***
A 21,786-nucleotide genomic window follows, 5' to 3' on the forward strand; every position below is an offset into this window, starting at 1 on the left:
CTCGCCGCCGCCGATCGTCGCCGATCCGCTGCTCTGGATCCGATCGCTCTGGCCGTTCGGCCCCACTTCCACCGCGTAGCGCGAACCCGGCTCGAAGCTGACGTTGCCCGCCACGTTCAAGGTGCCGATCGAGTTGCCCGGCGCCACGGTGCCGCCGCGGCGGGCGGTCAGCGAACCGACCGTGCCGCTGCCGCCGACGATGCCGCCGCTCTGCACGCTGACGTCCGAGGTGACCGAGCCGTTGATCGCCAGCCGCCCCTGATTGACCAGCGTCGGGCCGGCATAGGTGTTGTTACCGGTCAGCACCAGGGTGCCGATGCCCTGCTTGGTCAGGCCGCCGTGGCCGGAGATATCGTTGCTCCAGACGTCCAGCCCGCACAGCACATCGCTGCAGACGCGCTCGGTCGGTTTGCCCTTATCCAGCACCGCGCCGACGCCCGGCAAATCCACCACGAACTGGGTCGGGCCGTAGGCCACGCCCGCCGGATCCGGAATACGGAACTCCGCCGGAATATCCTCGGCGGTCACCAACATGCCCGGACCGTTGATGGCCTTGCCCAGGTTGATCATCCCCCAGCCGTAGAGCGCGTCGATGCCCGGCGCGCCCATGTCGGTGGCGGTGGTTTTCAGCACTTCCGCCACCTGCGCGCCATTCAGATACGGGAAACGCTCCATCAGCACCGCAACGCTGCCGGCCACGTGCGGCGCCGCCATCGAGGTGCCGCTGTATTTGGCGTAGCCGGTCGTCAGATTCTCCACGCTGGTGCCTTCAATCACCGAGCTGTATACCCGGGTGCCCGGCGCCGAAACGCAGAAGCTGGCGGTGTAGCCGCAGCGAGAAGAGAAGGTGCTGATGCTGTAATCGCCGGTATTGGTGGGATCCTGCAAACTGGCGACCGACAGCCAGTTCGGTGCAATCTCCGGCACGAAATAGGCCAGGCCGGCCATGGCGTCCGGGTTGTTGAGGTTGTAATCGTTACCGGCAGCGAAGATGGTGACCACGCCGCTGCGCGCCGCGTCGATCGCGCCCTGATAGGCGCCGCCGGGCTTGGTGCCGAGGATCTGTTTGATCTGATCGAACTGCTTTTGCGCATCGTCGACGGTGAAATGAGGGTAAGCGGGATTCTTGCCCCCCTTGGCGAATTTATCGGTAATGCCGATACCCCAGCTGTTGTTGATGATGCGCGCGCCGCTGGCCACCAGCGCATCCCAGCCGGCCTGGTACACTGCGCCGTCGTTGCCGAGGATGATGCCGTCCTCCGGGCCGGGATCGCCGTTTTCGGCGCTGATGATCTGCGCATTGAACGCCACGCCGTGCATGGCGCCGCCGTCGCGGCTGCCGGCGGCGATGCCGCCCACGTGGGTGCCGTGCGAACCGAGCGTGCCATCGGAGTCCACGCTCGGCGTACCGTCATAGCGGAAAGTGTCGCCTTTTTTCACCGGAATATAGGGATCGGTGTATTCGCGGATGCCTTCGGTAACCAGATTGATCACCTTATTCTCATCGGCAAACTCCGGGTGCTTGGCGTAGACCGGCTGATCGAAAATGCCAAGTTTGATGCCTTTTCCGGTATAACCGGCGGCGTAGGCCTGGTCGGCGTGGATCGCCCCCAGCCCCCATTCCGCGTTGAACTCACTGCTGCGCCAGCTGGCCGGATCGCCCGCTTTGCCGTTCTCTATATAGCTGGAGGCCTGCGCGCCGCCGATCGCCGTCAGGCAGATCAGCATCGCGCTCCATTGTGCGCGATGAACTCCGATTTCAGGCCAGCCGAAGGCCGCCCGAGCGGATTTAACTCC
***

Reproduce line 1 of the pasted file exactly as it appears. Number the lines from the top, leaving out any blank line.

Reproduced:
A 21,786-nucleotide genomic window follows, 5' to 3' on the forward strand; every position below is an offset into this window, starting at 1 on the left: